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by scientists' being able to make appropriate observations, which in turn has depended on the availability of technological capabilities and the development of new technology, including that specifically for ocean science research.

Technology for ocean science research covers a wide spectrum, ranging from ships and satellites and underwater vehicles and buoys, to sophisticated laboratory instrumentation. Providing the appropriate technologies and developing tools and new technologies for research constitute a complex process. Initially, one needs to figure out how to measure what it is you're trying to measure. For example, it's figuring out how to make routine measurements of temperature and salinity from the surface to full ocean depths with enough precision, accuracy, and repeatability that one can describe the movement of water masses—when the physical differences between them are slight. How does one measure the heat content and heat distribution within these water masses and its exchange with the atmosphere in order to make predictions about climate variability? How does one measure the amount of material that sinks from the productive surface waters to the seafloor? How does one measure and describe the microbial processes in the water column and on the seafloor, as this sinking material decomposes and provides nutrients for other ecosystems? How does one measure the geological structure and properties of the sea-floor so as to be able to understand the processes that gave origin to the Earth and that are continually shaping it? Once a decision is made as to what measurements are needed, then the issue is how does one get there and what does one use to make the necessary observations?

What we can learn about the oceans from direct observations with scuba tanks and surface measurements isn't particularly insightful and doesn't provide much new information on scales necessary to study basic processes at work in the oceans. It's when one goes to deeper water that things get interesting. First of all, investigators need to get out on the ocean with adequate tools and capabilities to handle whatever it is that was designed and built to make the measurements or collect the samples. Providing technological capabilities for the overall ocean science research community is where NSF has taken the lead and structured its programs to support these capabilities.

The NSF, primarily through the Division of Ocean Sciences, addresses the provision and development of technology in three ways: (1) by supporting a variety of shared-use facilities and technical services, (2) by developing new techniques and instruments through the disciplinary research programs, and (3) through establishment of a unique technology development program that supports development of new capabilities that might lead to enhanced capabilities for the overall ocean science community. The mechanisms through which OCE provides technological capabilities and develops new ones has evolved as the field has matured.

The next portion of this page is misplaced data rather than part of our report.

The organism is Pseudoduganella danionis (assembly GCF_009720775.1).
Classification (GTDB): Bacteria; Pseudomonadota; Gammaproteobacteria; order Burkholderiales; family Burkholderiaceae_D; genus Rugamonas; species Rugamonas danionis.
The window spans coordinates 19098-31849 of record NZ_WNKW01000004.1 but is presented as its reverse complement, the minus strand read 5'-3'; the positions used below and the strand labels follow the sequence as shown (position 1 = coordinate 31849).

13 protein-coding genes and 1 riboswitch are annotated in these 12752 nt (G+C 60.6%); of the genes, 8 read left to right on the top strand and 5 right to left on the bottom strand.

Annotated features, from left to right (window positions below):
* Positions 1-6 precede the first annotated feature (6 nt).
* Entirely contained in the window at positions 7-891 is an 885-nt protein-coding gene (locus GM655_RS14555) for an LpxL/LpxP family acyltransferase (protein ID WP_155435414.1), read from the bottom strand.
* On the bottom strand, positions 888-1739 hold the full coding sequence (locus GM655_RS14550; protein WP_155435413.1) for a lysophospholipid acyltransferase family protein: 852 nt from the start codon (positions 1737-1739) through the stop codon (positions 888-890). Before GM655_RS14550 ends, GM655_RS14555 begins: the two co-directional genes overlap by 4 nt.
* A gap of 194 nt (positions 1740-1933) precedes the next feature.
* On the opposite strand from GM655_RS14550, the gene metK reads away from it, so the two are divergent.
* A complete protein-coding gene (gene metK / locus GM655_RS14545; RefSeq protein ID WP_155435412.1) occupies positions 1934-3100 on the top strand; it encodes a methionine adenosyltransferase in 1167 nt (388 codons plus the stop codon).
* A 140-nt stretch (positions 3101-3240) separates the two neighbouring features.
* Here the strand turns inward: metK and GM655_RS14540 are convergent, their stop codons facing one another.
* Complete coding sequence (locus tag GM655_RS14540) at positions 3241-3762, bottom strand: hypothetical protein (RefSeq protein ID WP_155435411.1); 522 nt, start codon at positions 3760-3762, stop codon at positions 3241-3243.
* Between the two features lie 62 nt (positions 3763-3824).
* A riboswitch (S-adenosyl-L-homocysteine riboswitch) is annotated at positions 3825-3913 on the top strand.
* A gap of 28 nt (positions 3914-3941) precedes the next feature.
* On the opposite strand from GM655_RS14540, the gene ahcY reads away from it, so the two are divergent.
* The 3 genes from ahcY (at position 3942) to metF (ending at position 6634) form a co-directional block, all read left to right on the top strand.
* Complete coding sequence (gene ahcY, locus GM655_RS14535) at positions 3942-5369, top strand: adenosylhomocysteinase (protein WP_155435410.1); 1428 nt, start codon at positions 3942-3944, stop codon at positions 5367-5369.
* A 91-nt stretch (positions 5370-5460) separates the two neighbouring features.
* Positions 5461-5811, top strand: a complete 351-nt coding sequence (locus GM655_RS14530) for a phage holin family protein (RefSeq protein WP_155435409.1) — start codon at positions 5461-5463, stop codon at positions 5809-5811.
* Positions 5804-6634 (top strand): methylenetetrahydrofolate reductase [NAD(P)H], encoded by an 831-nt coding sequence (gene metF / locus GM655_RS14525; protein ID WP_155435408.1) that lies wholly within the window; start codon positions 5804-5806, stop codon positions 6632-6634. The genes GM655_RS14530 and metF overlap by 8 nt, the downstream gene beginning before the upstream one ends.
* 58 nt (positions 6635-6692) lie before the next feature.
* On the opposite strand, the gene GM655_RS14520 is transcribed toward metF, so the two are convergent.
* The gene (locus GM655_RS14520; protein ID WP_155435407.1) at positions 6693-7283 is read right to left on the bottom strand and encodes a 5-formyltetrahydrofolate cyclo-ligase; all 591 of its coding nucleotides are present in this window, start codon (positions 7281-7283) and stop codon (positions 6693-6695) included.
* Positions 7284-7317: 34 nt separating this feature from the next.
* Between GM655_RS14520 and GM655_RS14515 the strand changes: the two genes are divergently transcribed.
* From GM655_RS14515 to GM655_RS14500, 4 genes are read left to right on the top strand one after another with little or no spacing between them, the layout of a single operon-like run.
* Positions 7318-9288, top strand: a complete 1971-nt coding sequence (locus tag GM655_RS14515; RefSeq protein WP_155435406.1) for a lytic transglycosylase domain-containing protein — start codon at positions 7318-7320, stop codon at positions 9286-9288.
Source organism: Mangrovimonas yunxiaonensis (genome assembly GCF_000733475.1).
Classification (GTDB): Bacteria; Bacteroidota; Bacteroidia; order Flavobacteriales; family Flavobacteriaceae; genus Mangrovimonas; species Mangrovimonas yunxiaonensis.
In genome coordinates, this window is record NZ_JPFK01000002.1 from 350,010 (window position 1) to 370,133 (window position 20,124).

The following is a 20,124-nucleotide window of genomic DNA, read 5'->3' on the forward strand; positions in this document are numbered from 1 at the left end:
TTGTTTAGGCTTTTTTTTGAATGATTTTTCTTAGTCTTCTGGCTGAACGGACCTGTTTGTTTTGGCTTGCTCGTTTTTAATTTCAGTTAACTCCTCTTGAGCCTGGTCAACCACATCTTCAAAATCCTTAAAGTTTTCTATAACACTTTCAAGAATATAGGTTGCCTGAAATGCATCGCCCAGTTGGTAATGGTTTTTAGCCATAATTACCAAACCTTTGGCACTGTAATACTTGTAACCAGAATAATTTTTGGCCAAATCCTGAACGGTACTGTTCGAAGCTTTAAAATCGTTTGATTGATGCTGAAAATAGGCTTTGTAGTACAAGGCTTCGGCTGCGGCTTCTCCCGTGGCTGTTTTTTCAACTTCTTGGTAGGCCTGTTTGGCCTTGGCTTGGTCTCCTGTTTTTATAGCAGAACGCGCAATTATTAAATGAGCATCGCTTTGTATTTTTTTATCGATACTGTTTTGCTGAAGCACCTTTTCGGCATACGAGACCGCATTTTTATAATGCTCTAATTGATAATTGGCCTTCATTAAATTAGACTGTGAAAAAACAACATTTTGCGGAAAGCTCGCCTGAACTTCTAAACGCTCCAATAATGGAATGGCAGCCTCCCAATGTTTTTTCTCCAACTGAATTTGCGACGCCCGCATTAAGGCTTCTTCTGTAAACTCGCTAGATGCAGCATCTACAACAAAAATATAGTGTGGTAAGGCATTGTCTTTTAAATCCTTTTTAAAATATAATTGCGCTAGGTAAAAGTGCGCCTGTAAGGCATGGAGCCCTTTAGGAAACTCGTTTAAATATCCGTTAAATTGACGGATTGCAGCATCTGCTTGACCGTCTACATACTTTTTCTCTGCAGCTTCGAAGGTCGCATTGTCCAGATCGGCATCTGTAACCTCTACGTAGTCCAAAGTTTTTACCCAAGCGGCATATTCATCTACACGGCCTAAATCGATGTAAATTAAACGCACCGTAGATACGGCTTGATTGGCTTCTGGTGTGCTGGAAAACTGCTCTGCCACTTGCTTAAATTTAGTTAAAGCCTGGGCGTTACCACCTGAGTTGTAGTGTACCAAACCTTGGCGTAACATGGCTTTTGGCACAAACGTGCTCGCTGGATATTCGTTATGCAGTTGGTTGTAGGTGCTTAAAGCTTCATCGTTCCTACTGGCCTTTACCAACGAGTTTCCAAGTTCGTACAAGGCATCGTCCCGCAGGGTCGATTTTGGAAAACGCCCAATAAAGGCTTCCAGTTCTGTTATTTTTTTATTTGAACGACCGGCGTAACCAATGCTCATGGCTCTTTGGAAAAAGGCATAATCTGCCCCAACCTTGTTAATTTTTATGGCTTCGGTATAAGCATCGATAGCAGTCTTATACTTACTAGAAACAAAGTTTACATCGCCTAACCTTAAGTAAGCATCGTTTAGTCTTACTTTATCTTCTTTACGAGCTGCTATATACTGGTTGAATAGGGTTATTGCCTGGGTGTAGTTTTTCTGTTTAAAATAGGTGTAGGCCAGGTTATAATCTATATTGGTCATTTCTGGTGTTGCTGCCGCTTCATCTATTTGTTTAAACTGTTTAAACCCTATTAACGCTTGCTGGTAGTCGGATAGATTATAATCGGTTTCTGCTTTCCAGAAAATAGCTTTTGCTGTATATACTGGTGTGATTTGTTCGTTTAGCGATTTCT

Central to almost all oceanographic research endeavors in all disciplines is the research vessel. Research vessels and their equipment represent a major technological asset, and as such, they are critical to the advancement of ocean science research. Although the ships themselves have different owners and lineages, NSF has become the major source of support for providing, operating, coordinating, and maintaining this technological capability. This capability evolved over time and within some severe financial constraints, but it also evolved in response to some time-tested managerial decisions.

Because of their high costs of construction and operations, ships have always been the focus of special attention. It took the British Navy several years to come up with the resources in 1876 to provide the H.M.S. Challenger for the famous four-year expedition that initiated the field of ocean science research. Government ships provided the seagoing capability for civilian ocean science research in this country for decades.

Prior to World War II, there were four or five academic research ships in the country, each of which was operated and maintained by the few oceanographic laboratories at the time, for their own projects and personnel. During the rapid growth years of the 1960s, the Navy, primarily the Office of Naval Research (ONR), provided most of the support for ocean research and technology. The number of oceanographic research institutions grew and the number of ships grew. By 1970, the academic fleet totaled at least 24 ships— the operation of which had become big business. Also by 1970, the NSF had become the major source of support for ocean science research as major new programs, such as the International Decade of Ocean Exploration (IDOE), started up. Other agencies such as ONR and the Department of Energy (DOE) were major sponsors as well, but their relative support was diminishing.

The NSF took a different approach for funding research and facilities than did the Navy and other agencies supporting oceanographic research at that time. ONR research programs generally funded entire research projects inclusively—the research, the equipment, the technology, and the necessary ship time. NSF, on the other hand, separated research from seagoing logistics and facility support. In 1960, NSF established a separate office for the construction, conversion, and operation of research ships. Mary Johrde first headed this office, which went by different names with different reorganizations. But the Oceanographic Centers and Facilities Section (OCFS), as it is called today, has had responsibility for providing ship time and other facility support for Ocean Science Research Section (OSRS)-sponsored projects and other projects sponsored throughout the NSF.

The "NSF model" of separating ship and facility sup

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